March 2017

Favorite Work of March 2017

flEvery month a member of the Carus team introduces his/her favorite work, whether it be a choral piece, a CD, a songbook or an instrumental work. The recommendation for March 2017 was contributed by Dr. Felix Loy.

Norbert Burgmüller: Orchestral works

When asked to choose a favorite piece, at first it felt like the famous question of what you would take with you to a desert island. Such thoughts always present me with great difficulty, at least as far as music is concerned, as there are simply too many masterpieces which are indispensable for me. But happily, this is just a contribution to a monthly column, and I can still keep all the other magnificent music which I have NOT chosen ... When it comes down to it, there are ultimately just two works: Bach's Magnificat BWV 243 and the orchestral works of Norbert Burgmüller. For me, the Magnificat is like a highly-concentrated essence of Bach's compositional skill; in many passages, such as the Fecit potentiam, I can be certain that I will still get goose-pimples if I hear it a hundred times.

So I decided on something else. For Bach certainly needs less publicity than the still barely-known Norbert Burgmüller. There are probably very few rediscoveries of composers in the last decades which have been as surprising and fascinating – only Jan Dismas Zelenka immediately comes to mind.

Norbert Burgmüller (the younger brother of the pianist Friedrich Burgmüller, who may be familiar to some through his Etudes) was born in 1810, like Robert Schumann who regarded him highly and who, following Burgmüller's death at the age of just 26, lamented: "After Franz Schubert's early death, none could be more distressing than that of Burgmüller." Fate is robbing us "of our best talents". Schumann also completed the Scherzo of the unfinished Second Symphony. Mendelssohn, likewise, championed Burgmüller, particularly during his period as Music Director in Düsseldorf, as also did Johannes Brahms. Mendelssohn included Burgmüller's Overture in F minor in concert programs, as well as the Piano Concerto in which he himself played the solo part. In a concert review of 1834 "the carefully thought-out originality and surprising novelty" of the First Symphony was much praised, "its clarity, alongside an unusual boldness and wealth of harmonies".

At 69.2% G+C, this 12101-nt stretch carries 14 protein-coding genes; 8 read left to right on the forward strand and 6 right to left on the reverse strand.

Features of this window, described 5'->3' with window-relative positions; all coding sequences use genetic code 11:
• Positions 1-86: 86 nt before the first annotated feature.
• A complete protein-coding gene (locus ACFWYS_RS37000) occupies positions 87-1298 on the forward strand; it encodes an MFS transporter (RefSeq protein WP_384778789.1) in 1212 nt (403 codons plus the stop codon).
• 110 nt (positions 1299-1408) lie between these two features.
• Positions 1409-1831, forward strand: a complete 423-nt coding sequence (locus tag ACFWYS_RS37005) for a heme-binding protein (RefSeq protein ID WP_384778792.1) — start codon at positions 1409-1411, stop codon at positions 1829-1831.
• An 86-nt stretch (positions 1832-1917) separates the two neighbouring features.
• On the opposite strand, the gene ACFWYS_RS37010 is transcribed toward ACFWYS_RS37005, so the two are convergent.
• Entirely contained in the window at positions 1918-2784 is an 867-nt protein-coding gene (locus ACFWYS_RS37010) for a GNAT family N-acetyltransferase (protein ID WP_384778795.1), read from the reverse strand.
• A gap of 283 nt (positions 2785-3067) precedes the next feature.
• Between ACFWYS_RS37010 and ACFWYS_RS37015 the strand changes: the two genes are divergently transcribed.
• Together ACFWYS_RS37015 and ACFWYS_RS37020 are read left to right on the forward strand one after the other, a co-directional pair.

But no amount of laudatory words can describe the actual music. But they can and should make you eager to hear these works which (unfortunately) fit on just two CDs. As well as the Piano Concerto and two symphonies, there is an overture and incidental music. Frieder Bernius gives his all to pay the greatest possible tribute to Burgmüller. The magnificent pianist Tobias Koch and the Hofkapelle Stuttgart make a considerable contribution to this success story; by using period instruments Burgmüller's tremendous wealth of color is shown to its best advantage with particular sensitivity. Fantastic early Romantic music which deserves all the attention it can get. Try it out!






Dr. Felix Loy studied musicology and German language and literature. He has worked as a freelance editor, author, and adviser since 2012. He has been involved in music-making for almost his entire life, from his first experiences as the son of a church musician and his time at a specialist music school (boys' choir) to the present, now playing the clarinet and recorder. Dr. Felix Loy is a freelance editor for Carus.